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Title: A study of fundamentals in emulsion templating for the preparation of macroporous polymer foams
Author: Graeber, Nadine
Awarding Body: Imperial College London
Current Institution: Imperial College London
Date of Award: 2013
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This thesis describes a series of styrene (ST) and divinylbenzene (DVB) emulsion templated polymer foams prepared via low, medium and high internal phase emulsion templates (L/M/HIPE templates). The emulsion templates were stabilized using different commercially available technical surfactants and surfactant mixtures. Since the chemical nature of the chosen technical surfactants is unknown, the surfactants where characterized by means of Fourier Transform Infrared (FT-IR) and Nuclear Magnetic Resonance (NMR) spectroscopy, Electro Spray Ionization Mass- (ESI-MS) and Matrix-Assisted-Laser-Desorption-Ionization-Time-of-Flight-Mass Spectrometry (MALDI-TOF-MS). Additionally their adsorption at the water/ST:DVB interface was studied. The investigation regarding the preparation of surfactant stabilized emulsion templates and their polymerization products revealed that the most commonly used surfactant Span 80 is not the best suited surfactant to stabilize styrene/divinylbenzene emulsion templates which is why different surfactants were used in the thesis at hand. All successfully prepared poly(merized)HIPEs proved to have interconnected, open porous polymer foam structures. In contrast, the pore structure of polyMIPEs was open, closed or non-droplet shaped, depending on the surfactant used to stabilize the corresponding emulsion template. The mechanical compression properties of all prepared polyHIPEs were similar and independent of the HIPE formulation from which they were produced but the mechanical properties of polyMIPEs differed significantly. The influence of the surfactants on the morphology and mechanical properties of the resulting macroporous polymers will be discussed in detail. Furthermore, the relationship between the relative density (porosity) of the polymer foams and the mechanical response under compression was investigated. The semi-empirical models developed by Gibson and Ashby were applied and additionally modified to provide a more accurate description of the mechanical behaviour over a larger relative density range of polymer foams prepared via emulsion templating (polyL/M/HIPEs). This allows a prediction of the mechanical properties as a function of the relative density of the respective polymer foams and vice versa for the specified emulsion template formulation. It is obvious that the surfactant type and the internal phase volume ratio of the emulsion template used to produce macroporous polymer foams significantly determine their resulting mechanical properties, as clear transition states for polyH/M/LIPEs were identified in which the mechanical properties of these materials changed dramatically. The effect of the surfactant on the mechanical properties and the polymer foam morphology is discussed in terms of the surfactant's solubility in the polymer and thus in terms of its role as plasticizer. Finally, the influence of the pore size on the mechanical properties was investigated. It was found that the preparation process (emulsification and polymerization) of the emulsion templates is very crucial for the mechanical properties of the resulting polymer foams (reproducibility). More precisely, it was found out that the emulsion templates need to 'equilibrate' after emulsification. It was only for these emulsions that average pore sizes and mechanical properties could be reproduced.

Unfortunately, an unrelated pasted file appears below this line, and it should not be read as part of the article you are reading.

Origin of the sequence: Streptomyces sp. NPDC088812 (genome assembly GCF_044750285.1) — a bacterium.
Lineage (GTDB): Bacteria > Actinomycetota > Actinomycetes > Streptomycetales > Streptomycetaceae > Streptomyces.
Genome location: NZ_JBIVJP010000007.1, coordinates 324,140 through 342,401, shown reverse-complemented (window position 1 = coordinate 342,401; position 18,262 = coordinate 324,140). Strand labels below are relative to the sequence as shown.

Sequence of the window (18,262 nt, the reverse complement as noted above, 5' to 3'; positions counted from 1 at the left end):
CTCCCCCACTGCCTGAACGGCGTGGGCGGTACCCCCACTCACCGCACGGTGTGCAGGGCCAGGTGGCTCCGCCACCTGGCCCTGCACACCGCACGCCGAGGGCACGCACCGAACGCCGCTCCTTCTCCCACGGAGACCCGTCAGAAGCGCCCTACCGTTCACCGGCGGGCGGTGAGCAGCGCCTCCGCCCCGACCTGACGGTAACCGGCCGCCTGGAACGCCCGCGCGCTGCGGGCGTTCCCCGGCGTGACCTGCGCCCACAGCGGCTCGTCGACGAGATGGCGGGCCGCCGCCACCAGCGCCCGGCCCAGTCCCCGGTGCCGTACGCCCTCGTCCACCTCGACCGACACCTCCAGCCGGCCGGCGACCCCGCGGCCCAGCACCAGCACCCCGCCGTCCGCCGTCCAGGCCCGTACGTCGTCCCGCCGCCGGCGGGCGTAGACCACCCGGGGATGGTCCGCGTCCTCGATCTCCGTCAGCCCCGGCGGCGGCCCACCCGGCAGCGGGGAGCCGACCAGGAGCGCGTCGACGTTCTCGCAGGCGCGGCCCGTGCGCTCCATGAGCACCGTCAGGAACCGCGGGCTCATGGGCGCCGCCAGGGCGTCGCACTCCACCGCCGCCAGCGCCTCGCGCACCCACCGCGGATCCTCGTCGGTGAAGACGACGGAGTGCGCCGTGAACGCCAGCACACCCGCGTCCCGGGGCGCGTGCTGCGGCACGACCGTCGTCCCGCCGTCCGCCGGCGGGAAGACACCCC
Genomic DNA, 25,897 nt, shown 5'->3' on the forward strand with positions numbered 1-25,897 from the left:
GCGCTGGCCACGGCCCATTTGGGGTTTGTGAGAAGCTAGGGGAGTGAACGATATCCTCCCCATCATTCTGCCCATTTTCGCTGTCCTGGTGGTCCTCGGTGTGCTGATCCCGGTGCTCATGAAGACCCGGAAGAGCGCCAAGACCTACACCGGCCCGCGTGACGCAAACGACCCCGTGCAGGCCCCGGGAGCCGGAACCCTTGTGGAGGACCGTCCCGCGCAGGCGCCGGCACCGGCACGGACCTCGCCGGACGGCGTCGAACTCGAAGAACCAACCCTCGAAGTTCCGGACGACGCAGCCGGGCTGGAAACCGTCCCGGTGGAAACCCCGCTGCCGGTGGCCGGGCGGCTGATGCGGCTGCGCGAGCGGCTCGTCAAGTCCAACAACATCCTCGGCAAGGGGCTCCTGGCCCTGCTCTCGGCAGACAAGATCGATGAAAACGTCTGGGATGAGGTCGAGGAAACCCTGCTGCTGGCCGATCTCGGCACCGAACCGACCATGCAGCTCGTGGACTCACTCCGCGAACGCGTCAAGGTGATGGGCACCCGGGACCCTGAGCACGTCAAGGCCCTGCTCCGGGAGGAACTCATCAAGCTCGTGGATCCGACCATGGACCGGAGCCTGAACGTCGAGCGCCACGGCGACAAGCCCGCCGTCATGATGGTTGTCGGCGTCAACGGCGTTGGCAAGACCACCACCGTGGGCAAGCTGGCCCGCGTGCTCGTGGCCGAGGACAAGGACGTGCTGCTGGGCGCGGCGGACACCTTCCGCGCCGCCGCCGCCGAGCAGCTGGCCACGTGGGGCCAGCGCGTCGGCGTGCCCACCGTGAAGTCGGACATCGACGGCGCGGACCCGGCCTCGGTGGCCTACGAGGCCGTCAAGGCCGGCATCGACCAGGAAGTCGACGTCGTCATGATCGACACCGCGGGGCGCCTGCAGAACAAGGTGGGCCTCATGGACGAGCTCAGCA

Supervisor: Bismarck, Alexander Sponsor: Engineering and Physical Sciences Research Council
Qualification Name: Thesis (Ph.D.) Qualification Level: Doctoral